Anyone who believes that the news coverage of the indecent flirtation between Abdel Fattah Al-Sisi and Israel may anger the Egyptian leader is mistaken. On the contrary, such reports and leaks make the General smile and on the verge of dancing for joy.
We used to be surprised by the silence that hung over Egyptian diplomats every time that Israel exposed one of the secrets of its very special relationship with Al-Sisi. We used to wonder why an official refutation or denial of news damaging to Egypt’s national honour was not issued, despite such shameful statements as that made by Israeli Infrastructure Minister, who said that Al-Sisi’s government launched its water war on the Gaza Strip at Israel’s behest.
The reality of the situation suggests that Al-Sisi looks forward to such scandals — even wishes for them — and waits anxiously if they are delayed. This is because he knows that staying in power is dependent on Israel’s desires. As such, he is always looking at things from the perspective of Israeli public opinion, not the Egyptians’, and is preoccupied with making sure that his popularity is growing amongst the Zionist settlers, not his own citizens.
It is not surprising, therefore, that Cairo was silent in the face of what Israel’s Makor Rishon reported yesterday about Al-Sisi flattering and praising Israeli Prime Minister Benjamin Netanyahu. According to Zvika Klein, a correspondent from the right-wing newspaper, the leaders of the Conference of Presidents of Major American Jewish Organisations told Netanyahu on Sunday that Al-Sisi had described the Israeli leader to them last Thursday in Cairo as someone “who possesses great powers, which assist him not only to lead his country, but can also advance the region and the entire world.”
We did not and will not hear Abdel Fattah’s ambassador tackling such news, nor will we hear any Egyptian journalist or correspondent asking for a denial of the claim. This is because the government in Egypt is well and truly in Israel‘s orbit and knows that it will only remain in power as long as it receives official and popular Israeli support.
In this context, who would have imagined that the chutzpah of the Israeli media would reach the point of Maariv asking Al-Sisi to open the doors wide to normalisation in a manner that seems close to declaring a bilateral alliance? The newspaper also called on the Egyptian president to work personally on organising a match between Al-Ahly Football Club and Israel’s Maccabi Tel Aviv.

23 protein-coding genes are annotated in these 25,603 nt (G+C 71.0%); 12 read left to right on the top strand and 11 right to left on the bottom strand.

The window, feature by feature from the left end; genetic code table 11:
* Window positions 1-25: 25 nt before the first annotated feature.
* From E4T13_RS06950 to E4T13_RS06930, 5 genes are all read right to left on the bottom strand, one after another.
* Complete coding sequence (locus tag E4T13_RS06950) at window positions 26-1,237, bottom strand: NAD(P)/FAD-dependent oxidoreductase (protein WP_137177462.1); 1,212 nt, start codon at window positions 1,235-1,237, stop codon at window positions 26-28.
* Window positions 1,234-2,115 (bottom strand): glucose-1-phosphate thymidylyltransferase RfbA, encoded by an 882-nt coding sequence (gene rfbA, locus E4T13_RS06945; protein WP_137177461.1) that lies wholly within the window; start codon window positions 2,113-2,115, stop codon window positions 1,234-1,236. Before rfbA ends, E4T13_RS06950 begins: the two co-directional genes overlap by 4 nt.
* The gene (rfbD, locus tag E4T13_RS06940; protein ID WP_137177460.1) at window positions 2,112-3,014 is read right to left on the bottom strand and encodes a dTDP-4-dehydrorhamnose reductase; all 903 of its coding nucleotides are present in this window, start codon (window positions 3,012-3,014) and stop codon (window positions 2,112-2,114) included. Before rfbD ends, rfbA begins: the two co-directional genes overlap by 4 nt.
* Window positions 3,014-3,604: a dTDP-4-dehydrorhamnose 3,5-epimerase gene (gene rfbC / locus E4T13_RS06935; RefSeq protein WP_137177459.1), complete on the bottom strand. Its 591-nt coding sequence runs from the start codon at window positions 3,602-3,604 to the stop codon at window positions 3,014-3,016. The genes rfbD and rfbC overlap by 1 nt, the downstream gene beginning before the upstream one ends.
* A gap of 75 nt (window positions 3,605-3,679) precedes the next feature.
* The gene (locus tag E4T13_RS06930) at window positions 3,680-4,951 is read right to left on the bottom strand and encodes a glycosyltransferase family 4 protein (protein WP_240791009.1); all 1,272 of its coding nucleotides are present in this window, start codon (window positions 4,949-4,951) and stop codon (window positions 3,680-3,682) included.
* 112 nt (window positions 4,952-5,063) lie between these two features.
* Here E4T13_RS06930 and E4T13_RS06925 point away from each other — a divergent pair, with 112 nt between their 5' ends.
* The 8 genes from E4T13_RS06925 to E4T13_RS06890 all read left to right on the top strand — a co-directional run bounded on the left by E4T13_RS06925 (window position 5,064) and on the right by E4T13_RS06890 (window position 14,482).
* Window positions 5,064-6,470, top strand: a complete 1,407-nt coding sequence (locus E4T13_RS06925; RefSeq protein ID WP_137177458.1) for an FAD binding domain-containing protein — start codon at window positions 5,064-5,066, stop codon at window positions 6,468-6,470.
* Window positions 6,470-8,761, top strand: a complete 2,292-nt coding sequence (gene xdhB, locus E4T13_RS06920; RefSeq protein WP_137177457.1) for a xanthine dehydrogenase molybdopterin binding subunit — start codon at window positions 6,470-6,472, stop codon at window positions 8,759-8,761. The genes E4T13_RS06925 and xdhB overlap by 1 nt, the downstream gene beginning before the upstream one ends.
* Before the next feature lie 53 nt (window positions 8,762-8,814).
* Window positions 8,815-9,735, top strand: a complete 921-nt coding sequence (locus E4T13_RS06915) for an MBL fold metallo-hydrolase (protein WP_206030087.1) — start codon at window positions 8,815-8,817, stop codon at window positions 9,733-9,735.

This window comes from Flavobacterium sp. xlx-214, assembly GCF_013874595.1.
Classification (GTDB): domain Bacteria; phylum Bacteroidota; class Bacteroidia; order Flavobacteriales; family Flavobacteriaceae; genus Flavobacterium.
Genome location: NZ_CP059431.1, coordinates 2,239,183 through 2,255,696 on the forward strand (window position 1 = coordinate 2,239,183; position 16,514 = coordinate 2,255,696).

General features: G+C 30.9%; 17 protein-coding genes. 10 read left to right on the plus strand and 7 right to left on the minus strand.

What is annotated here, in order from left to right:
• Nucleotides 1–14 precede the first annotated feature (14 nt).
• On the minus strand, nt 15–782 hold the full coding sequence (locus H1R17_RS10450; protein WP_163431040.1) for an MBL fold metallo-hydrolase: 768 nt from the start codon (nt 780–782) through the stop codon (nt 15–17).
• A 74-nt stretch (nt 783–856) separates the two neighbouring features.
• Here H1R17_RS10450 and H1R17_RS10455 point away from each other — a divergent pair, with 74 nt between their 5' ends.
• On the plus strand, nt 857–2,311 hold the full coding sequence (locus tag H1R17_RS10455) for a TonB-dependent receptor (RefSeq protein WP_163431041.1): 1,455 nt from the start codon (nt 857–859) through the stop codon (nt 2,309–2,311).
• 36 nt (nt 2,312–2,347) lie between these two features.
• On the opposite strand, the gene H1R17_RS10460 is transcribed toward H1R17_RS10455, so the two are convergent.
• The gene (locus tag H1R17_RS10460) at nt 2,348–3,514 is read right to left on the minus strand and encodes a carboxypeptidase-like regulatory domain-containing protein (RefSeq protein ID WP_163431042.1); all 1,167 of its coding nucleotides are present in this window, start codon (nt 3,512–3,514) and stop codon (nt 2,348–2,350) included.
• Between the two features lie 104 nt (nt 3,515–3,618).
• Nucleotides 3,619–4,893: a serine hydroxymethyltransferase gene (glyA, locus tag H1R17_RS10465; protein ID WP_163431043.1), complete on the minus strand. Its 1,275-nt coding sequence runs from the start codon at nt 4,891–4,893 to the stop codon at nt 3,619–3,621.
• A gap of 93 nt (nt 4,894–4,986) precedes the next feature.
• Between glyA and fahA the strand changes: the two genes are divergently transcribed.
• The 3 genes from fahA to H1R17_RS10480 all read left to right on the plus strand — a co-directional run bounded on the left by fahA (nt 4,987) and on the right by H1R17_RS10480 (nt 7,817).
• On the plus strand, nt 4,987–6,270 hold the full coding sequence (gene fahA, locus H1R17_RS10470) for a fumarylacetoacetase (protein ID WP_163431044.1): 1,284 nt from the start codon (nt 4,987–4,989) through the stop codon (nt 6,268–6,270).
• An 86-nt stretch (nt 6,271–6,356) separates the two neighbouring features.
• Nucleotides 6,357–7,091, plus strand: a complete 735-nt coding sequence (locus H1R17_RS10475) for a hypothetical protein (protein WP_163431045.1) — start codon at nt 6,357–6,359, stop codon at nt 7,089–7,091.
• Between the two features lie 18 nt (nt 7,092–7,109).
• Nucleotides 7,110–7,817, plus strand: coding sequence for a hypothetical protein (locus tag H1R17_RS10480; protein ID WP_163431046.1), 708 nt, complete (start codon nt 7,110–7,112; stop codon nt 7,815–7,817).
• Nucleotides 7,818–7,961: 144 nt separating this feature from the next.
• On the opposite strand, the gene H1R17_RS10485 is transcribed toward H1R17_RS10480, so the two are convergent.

Could we ever have thought that all of this would occur without Egypt expressing its anger and disapproval at what looks like continuous humiliation at the hands of the Israelis?
This brings us directly to the surprise of some observers at the official Egyptian and Al-Sisi position on the possible Saudi military intervention in Syria against the Russia-Iran alliance. It apparently shocked the members of Saudi political circles who believed that the leader of the Egyptian coup, which Riyadh has funded generously, would not refuse a request from the Saudi government. This is especially true given that the now famous picture of Al-Sisi holding hands with the Deputy Crown Prince during an exhibition at the Military Academy in Cairo is still fresh in our memories; “You will always see us together,” said the General at the time.
Every day that passes proves that Al-Sisi’s keenness to get Israel’s approval is much stronger than his reliance on Saudi cash. Hence, his position on the Syrian issue is determined by Israel’s reading of the situation; as long as Tel Aviv does not want Bashar Al-Assad to leave office and wants to keep him humiliated, weak and broken, then Al-Sisi will not stray very far in the opposite direction, even towards the lure of Saudi money.
I believe that the situation is different to that surrounding the intervention in Yemen, as the Sisi manoeuvre in Operation Decisive Storm was based on expressing reservations and reluctance as a form of blackmail, in order for Saudi Arabia to continue to pump cash into Egypt; the flow had stopped with the death of King Abdullah. As for as Syria is concerned, the situation exposes the doctrine of a government in Cairo that may be able to alter its tactics in order to obtain cash, but is unwilling to give up its existential and strategic link to Israel.
Translated from Al-Araby Al-Jadid, 16 February, 2016.
The views expressed in this article belong to the author and do not necessarily reflect the editorial policy of Middle East Monitor.